Mercury Steam's take on Castlevania is a refreshing one. Sadly, there's just too little life in this game.
It plays like God of War but that doesn't necessarily mean that it's bad. In fact, the combat is smoother than ever before. The real problem lies in the scant amount of enemies to contend with. Whereas in the past Castlevania handheld titles had a nice balance of exploration and combat, here, the emphasis is on the plot and exploration part. Mirrors of Fate's potential to become an action-packed platformer is there but is sadly rendered as impotent due to the fact that there's only tiny bits of combat involved. Not even the awesome QTEs could redeem what is lost. The hands-on combat isn't there to begin with.
The inclusion of the checkpoint system is both a blessing and a curse. No need to go to the nearest savepoint anymore to save your progress. Checkpoints will automatically save the game for you. It is a good thing to help you focus on progressing through the game without having death burden you. BUT. B-U-T. But it does take away the challenge of the game. Even playing it on hard is easy compared to the "normal/default" settings of past series. With death having a little impact now, Castlevania isn't what it supposed to be. The Castlevania spirit isn't there. It has been sold to the dark lord himself.
As for replay value, there's not much. Once you finish all four scenarios, you unlock hardcore mode. Getting 100% completion would net you a minute worth of a bogus...errr...I mean bonus cutscene. In which, should've been included in the ending scenes. And where the hell is boss rush mode? The game have awesome boss fights that it needs to have a boss rush mode.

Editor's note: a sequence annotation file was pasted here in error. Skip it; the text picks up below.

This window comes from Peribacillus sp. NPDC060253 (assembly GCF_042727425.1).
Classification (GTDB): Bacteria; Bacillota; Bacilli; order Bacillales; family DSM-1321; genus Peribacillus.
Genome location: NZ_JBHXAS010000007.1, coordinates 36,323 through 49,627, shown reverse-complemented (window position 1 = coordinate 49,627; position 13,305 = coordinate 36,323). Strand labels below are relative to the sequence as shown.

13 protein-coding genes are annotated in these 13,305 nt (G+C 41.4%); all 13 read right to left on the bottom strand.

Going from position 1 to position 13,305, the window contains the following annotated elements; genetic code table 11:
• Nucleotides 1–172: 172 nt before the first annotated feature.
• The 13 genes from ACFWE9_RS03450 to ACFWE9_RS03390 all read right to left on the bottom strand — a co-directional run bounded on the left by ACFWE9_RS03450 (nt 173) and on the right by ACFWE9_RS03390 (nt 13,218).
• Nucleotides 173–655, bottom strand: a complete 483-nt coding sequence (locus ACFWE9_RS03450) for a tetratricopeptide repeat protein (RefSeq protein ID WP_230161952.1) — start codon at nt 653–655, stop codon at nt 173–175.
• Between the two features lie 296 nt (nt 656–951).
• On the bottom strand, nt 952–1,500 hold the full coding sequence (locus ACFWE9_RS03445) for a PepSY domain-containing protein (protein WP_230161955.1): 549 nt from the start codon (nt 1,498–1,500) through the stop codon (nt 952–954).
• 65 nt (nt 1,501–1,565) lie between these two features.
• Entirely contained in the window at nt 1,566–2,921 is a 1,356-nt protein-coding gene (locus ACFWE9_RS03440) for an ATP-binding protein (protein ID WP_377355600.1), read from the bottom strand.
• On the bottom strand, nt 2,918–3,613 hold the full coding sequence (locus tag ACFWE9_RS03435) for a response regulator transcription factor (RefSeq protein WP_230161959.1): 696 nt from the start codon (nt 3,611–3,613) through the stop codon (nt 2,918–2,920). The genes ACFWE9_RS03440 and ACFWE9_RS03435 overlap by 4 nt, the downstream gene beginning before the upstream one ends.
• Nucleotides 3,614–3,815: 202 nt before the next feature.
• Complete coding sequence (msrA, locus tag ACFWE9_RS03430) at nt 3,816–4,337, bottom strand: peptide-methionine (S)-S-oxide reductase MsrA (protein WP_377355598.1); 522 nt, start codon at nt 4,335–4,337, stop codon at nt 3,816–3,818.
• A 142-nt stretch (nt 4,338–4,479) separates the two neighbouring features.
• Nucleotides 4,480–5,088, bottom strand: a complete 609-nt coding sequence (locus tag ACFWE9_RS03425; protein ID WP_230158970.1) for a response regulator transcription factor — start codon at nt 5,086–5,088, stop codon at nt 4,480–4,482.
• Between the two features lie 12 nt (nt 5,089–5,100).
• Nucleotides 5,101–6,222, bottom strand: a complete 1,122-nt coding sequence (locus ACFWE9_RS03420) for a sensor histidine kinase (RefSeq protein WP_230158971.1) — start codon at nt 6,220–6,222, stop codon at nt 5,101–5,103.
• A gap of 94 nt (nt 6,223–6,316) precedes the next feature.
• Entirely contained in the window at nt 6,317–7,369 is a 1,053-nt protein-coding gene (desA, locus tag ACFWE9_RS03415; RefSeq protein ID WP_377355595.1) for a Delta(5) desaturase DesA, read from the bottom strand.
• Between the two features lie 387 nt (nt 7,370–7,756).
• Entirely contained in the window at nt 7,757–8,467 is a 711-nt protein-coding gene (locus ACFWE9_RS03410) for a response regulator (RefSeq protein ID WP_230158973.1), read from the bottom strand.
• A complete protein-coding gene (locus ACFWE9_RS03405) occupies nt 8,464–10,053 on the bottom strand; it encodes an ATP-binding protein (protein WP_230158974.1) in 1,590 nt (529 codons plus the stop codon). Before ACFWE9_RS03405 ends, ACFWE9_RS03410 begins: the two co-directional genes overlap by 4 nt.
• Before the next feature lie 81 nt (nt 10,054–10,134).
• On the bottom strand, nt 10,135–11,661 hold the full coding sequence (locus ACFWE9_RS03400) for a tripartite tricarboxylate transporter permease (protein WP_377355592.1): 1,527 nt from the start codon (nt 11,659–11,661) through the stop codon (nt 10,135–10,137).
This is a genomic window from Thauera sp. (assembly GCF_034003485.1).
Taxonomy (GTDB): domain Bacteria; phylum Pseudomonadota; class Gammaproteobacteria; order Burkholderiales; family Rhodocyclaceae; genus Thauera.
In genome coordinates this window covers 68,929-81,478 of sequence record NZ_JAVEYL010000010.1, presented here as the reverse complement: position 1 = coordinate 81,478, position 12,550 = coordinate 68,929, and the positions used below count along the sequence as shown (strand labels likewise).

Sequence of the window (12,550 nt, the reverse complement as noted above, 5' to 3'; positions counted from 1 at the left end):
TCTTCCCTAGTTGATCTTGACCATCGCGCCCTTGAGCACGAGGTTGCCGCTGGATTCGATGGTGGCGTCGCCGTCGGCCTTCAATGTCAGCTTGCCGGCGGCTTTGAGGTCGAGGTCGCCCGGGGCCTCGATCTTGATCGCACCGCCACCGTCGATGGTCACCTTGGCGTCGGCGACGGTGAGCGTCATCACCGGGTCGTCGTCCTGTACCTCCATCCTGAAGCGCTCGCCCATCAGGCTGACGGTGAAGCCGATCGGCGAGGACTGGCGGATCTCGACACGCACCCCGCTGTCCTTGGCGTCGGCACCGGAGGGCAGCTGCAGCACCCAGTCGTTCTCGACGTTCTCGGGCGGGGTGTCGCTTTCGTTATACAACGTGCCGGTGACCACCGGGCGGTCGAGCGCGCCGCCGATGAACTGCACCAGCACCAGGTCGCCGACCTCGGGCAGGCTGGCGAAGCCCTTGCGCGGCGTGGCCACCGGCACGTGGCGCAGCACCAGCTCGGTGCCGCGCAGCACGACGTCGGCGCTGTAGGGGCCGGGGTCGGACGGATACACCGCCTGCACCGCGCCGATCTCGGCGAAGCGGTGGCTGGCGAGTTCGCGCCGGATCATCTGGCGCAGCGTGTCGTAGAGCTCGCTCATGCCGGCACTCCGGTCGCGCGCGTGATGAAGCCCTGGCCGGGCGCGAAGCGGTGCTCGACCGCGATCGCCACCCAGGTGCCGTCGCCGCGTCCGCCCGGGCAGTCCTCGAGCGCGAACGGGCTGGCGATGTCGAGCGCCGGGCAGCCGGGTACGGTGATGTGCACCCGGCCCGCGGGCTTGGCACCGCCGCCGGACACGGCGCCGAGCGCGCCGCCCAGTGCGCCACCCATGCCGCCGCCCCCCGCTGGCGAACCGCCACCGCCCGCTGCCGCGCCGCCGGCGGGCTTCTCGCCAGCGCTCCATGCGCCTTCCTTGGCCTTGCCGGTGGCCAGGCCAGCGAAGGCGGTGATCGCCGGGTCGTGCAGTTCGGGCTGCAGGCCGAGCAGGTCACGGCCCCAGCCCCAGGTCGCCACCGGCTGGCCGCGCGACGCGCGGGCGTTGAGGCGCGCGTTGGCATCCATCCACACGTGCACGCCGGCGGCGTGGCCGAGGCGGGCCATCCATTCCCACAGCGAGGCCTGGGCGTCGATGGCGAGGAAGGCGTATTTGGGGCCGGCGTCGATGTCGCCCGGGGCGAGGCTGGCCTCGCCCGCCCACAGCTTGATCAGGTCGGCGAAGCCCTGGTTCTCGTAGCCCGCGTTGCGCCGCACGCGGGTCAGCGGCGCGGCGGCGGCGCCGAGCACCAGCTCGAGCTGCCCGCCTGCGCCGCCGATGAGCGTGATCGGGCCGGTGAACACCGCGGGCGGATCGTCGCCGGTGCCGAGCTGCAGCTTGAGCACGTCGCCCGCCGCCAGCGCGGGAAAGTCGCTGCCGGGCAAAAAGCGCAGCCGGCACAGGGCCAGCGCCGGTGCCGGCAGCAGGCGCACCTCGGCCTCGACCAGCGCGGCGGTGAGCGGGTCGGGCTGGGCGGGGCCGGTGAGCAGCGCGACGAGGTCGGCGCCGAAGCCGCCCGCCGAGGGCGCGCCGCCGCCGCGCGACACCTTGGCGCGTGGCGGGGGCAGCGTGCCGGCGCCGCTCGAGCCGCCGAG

The game is divided into chapters, with you starting off as Gabriel Belmont then ending it with Trevor Belmont(in a back-to-the-past-and-present style) . The thing is that each characters is so confined to the plot that there is only a few parts of the castle to explore with each character. You can't really explore the whole castle in only one character. It defeats the purpose of exploration. Although one thing I liked about this is the chance to try out as anyone of the famed(and refurbished) Belmonts. While the Belmonts share the same attack moves, there's still enough variety to make them unique from each other. For example, Simon is able to shield himself from most attacks. Trevor can syphon life out of his enemies. And coolest of them all is Alucard, who is able to turn himself into mist to get past enemies.
If you to take it all together(the checkpoint system, lack of enemies, button smashing combat), you got one hell of a very short game. Mercury Steam's Mirrors of Fate falls short of being an impressive platformer for the 3ds. You gotta hand it to them for at least trying to but still. Play it in one sitting and let it gather dust forever.